My birth clan had been raided when I was eight, but it was the crawlers that came after that killed them all.

I hated crawlers—the scaly electric eels that could melt the flesh of anything in one touch.

As one had to my father.

The scope lens did no good to my damaged helmet. Most people who’d lived here since birth and made it to twenty were adapted enough to the pressure to do without helmets, but that was few and far between. I was definitely not there yet. I barely had made it five minutes without one a few months back when a drift had knocked me off my feet. Had I not found the one I was in now, my chances would have ended long ago.

I wasn’t a fighter. I wasn’t a wrestler.

But I knew how to plan. I had to know. Down here, if you more out of time and step, the drafts would take you. Especially any fourteen-year-old.

That was my one feat: I knew how to analyze my surroundings and plan accordingly.

But that alone would get me accepted by another clan.

My boots sank heavy  to the toppled kelp–their spikes digging in to brace me as it slid to the perks base. I knew the bunker to be about two miles northwest of the Pelican Cluster, or so they had told me. For now, I had to rely more on wit and gut to reach it.

I sure hope there’s gloves. And a new mask.

I glanced back down at the wrist band. 12:46.

My stomach was growling at me, but I could not sympathize. It had been two days since I’d had a good meal. The Pelicans had given me enough to stand my weight, but were desperate for more themselves.

If this bunker was still untouched, it may be just what I need to get fit back it.

If it hadn’t already been raided, that is. Whenever a bunker was, indeed, unlocked, it was plundered and nested until found out by the crawlers.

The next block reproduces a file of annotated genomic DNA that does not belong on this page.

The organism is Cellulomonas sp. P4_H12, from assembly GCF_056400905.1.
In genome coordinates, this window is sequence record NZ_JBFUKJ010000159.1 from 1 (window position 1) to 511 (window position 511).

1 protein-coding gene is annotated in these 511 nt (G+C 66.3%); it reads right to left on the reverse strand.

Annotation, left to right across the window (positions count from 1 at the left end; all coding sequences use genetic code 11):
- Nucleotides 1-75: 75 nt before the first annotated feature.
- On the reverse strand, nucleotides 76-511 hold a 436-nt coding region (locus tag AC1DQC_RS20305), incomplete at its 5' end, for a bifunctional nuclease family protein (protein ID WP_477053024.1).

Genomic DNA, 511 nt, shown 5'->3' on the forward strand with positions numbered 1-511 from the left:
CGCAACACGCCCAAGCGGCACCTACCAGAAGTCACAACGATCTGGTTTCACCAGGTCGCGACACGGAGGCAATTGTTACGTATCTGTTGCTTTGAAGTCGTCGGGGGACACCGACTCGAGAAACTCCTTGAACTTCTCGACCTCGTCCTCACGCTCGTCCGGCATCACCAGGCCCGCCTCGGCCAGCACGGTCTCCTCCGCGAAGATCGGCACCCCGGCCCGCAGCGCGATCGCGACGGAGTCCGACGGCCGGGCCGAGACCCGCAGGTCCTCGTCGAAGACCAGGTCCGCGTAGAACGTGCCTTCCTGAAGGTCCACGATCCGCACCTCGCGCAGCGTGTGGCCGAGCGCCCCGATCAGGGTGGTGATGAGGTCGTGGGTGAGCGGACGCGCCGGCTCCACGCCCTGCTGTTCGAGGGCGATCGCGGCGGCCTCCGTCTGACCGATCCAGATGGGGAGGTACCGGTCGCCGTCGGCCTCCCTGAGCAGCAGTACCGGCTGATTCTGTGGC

Those flesh-melting, bone-devouring crawlers.

The path grew narrow about the jutting rocks. Between that and the twisting corals, I thought I’d never reach the next ridge, but finally emerged. My hands were bruised and bleeding from exposure. My shins still throbbed from the last draft.

My ankles were shaking. Wait, already?

I looked back at my wrist band. At 12:51?

It was early but it was coming. I could feel the draft picking up. Thankfully, I could see the bunker not much farther before me. Crouching low, I pushed past the reefs and seaweed that sought to wrap my sore limbs. If I had gloves, I could make easy of this nuisance.

I was more than relieved to reach the bunker door. It was barricaded into the face of a massive-rising ridge. Where its walls bent back into the rock, I could faintly see the many failed attempts to drill. Odd, considering most bunkers were tucked way beneath an overhang to provide more shelter from the drafts.

I knew my way about their keypads and quickly dislodged the cover with yet another tool from my sash. I torc-wrench–the most versatile tool I had ever learned to utilize.

The keypad itself was a bypass. Most bunkers were designed for quick entry in case of a draft, as thus, a simple code.

“9943H7” was etched across the back. I reached back into the sash to pull out a well-invested pad. It was slippery in my hands, but awakened to my touch as I inserted the code. The screen flashed through countless menus and databases until three numbers popped up.

I fit the keypad back into place and proceeded thus.

3. 3. 4. Then enter.

My knees buckled to the under-draft against my back–and the quaking ground as the massive bunker door unlocked. Just in time.

Though I hadn’t expected the draft to hit this early.

My eyes adjusted quickly to the stuttering light of the entrance chamber. Good, still power. I looked behind to the door as it croaked under its own weight and the current ravaging the surface of the out-facing cliff.

I knew to look for the overlay first. It was easy to get lost in these if they were half-invested into. Most kept an overlay in the welcoming chamber, though I wasn’t having much luck finding this one’s.

I remembered to glance back down at my wrist band. 12:59. I would need to be back at the front in thirty if I were to time my exit right. Though with the drafts getting inconsistent now….

The corridor turned sharp and down. This place felt more ominous than I remembered the others being.

I couldn’t help the bit of excitement coursing my veins. Did I just land a jackpot?